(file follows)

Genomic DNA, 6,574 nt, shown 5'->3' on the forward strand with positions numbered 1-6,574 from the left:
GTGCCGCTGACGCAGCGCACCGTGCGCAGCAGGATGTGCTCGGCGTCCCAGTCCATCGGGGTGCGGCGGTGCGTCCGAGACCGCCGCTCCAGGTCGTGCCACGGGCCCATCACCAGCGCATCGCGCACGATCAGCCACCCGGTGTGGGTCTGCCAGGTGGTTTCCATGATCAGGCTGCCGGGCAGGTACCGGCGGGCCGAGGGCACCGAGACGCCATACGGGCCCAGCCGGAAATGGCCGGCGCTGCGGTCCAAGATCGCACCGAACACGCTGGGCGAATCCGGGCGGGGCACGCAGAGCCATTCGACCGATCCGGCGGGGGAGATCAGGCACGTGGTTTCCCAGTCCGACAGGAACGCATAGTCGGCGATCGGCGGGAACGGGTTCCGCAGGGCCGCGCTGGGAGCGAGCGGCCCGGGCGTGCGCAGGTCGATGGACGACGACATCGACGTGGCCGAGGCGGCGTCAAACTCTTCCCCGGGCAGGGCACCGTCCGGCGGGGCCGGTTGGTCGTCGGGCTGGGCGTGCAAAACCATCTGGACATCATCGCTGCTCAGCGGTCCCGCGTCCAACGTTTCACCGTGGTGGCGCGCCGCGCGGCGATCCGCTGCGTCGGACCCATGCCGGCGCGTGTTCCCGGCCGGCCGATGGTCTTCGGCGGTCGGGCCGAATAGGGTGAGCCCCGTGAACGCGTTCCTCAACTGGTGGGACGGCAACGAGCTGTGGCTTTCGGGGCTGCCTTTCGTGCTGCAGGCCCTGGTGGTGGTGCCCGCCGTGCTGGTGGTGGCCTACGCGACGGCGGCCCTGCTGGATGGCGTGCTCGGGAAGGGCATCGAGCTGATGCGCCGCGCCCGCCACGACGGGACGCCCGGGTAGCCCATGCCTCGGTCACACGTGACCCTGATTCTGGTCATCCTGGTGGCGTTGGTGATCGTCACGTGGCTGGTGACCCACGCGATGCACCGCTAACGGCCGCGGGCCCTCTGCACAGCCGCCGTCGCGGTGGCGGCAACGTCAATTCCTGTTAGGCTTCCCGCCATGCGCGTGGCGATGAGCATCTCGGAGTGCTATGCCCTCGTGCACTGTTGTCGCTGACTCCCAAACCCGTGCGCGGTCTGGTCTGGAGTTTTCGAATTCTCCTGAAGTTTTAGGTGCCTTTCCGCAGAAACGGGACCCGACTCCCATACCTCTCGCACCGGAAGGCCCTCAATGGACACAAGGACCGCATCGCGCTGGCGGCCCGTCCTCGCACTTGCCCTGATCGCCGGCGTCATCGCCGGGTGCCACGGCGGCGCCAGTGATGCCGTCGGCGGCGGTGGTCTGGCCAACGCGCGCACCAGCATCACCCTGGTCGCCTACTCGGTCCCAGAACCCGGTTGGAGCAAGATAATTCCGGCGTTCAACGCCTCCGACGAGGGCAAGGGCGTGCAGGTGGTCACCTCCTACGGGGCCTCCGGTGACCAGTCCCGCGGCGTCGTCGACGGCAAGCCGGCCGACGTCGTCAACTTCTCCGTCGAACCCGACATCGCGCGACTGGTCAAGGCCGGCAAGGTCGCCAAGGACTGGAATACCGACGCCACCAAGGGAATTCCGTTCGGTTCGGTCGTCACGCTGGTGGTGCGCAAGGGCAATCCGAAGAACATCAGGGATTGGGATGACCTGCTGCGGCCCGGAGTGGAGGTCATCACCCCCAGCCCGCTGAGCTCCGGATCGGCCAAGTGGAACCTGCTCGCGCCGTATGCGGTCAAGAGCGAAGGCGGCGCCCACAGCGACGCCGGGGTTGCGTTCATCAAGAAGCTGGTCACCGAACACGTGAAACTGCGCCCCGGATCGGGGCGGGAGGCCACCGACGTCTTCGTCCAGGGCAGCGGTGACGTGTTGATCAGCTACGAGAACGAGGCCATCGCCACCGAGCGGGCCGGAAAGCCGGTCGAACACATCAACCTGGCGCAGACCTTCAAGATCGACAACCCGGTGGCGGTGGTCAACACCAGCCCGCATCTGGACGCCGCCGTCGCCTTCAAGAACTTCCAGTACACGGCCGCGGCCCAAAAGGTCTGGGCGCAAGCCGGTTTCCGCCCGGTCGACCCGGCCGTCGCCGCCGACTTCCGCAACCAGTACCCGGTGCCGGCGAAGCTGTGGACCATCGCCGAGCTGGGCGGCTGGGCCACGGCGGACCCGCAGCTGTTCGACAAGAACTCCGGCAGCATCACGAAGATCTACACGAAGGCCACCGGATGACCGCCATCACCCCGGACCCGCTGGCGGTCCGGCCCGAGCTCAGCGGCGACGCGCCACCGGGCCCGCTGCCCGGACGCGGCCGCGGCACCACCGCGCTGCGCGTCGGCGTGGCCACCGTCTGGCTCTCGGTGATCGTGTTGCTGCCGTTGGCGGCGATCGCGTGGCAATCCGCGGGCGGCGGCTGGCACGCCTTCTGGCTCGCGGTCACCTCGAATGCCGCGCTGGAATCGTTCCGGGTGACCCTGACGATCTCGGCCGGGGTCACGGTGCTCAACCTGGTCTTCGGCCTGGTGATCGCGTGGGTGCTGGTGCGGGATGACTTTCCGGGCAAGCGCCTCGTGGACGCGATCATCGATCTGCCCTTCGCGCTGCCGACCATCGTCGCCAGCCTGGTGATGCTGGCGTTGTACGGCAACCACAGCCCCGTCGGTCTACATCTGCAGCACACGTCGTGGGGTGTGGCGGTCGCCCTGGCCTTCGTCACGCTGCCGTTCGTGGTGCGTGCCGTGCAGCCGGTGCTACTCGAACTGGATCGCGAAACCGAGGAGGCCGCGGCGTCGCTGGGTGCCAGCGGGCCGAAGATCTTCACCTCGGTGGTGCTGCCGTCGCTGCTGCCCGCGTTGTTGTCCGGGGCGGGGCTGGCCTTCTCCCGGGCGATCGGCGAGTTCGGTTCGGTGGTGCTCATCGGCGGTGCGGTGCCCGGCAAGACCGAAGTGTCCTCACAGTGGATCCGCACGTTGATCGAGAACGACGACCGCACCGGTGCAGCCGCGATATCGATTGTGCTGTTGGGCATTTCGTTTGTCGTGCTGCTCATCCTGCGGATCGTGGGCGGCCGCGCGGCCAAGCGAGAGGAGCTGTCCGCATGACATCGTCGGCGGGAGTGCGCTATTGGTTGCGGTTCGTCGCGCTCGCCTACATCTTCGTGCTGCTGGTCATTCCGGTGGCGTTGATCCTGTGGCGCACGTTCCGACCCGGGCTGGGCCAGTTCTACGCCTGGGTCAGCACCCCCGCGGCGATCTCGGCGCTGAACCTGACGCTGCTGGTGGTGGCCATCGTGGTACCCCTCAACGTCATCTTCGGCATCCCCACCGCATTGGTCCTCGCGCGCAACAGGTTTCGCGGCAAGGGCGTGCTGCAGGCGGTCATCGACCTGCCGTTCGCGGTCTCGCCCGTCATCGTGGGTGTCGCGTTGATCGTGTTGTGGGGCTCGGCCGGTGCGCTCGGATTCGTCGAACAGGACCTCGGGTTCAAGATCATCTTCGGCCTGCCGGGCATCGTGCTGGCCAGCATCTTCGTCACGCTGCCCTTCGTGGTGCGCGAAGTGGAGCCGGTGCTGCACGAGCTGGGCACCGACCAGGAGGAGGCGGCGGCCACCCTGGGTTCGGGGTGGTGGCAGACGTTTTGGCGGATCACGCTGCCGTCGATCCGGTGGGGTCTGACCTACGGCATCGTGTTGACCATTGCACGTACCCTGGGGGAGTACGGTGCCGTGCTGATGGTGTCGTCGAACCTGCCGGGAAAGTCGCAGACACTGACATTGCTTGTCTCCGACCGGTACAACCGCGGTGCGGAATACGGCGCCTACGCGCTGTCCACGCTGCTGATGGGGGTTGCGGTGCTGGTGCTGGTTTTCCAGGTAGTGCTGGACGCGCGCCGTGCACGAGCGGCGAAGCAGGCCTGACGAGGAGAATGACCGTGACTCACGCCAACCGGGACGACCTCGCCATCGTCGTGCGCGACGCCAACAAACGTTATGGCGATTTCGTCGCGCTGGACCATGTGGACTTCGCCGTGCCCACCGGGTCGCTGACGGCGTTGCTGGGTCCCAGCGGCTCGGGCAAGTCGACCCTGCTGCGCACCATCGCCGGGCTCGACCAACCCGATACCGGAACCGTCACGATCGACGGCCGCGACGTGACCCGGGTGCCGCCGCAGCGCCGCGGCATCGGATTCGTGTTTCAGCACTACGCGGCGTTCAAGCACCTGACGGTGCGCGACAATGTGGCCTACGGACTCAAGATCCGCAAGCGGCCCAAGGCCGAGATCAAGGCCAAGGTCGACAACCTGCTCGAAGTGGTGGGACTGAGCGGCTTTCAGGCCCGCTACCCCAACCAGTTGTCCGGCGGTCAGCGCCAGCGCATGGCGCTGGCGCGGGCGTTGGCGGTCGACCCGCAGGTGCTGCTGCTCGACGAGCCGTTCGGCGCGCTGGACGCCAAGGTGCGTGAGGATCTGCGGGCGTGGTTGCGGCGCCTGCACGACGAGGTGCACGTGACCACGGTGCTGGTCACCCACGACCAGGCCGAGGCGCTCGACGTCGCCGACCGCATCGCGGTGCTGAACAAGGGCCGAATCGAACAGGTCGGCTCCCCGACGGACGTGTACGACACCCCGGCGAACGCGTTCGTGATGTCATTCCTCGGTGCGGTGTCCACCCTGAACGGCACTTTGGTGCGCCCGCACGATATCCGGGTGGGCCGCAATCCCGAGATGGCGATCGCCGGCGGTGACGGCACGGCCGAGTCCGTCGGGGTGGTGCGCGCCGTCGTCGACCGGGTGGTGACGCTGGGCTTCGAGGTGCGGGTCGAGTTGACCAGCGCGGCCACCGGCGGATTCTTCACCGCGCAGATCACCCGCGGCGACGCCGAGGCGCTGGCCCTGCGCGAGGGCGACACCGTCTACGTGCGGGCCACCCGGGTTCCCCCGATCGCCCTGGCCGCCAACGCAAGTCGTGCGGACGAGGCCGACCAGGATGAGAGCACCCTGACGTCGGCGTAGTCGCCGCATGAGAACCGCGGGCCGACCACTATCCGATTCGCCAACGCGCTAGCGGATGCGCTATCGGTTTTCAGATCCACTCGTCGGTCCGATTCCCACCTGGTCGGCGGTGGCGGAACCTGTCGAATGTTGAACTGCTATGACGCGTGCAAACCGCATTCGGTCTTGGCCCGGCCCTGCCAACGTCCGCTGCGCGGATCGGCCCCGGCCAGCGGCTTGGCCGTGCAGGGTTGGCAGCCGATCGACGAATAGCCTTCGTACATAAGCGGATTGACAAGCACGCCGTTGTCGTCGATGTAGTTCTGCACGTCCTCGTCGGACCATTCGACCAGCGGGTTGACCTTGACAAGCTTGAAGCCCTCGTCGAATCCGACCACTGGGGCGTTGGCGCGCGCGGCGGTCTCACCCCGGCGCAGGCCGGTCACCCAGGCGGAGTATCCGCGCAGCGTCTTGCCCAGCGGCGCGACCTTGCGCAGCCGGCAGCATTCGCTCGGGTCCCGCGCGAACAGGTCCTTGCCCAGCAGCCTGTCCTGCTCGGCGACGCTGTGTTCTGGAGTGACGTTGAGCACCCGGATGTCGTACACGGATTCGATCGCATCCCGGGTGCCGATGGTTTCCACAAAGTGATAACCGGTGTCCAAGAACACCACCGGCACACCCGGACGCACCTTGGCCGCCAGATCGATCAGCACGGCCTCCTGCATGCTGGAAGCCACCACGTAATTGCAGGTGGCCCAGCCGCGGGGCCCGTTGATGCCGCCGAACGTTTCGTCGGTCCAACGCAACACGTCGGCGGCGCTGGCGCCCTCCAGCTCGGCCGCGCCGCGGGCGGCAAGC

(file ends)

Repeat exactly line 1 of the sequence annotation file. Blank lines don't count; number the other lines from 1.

Genomic DNA, 6,574 nt, shown 5'->3' on the forward strand with positions numbered 1-6,574 from the left: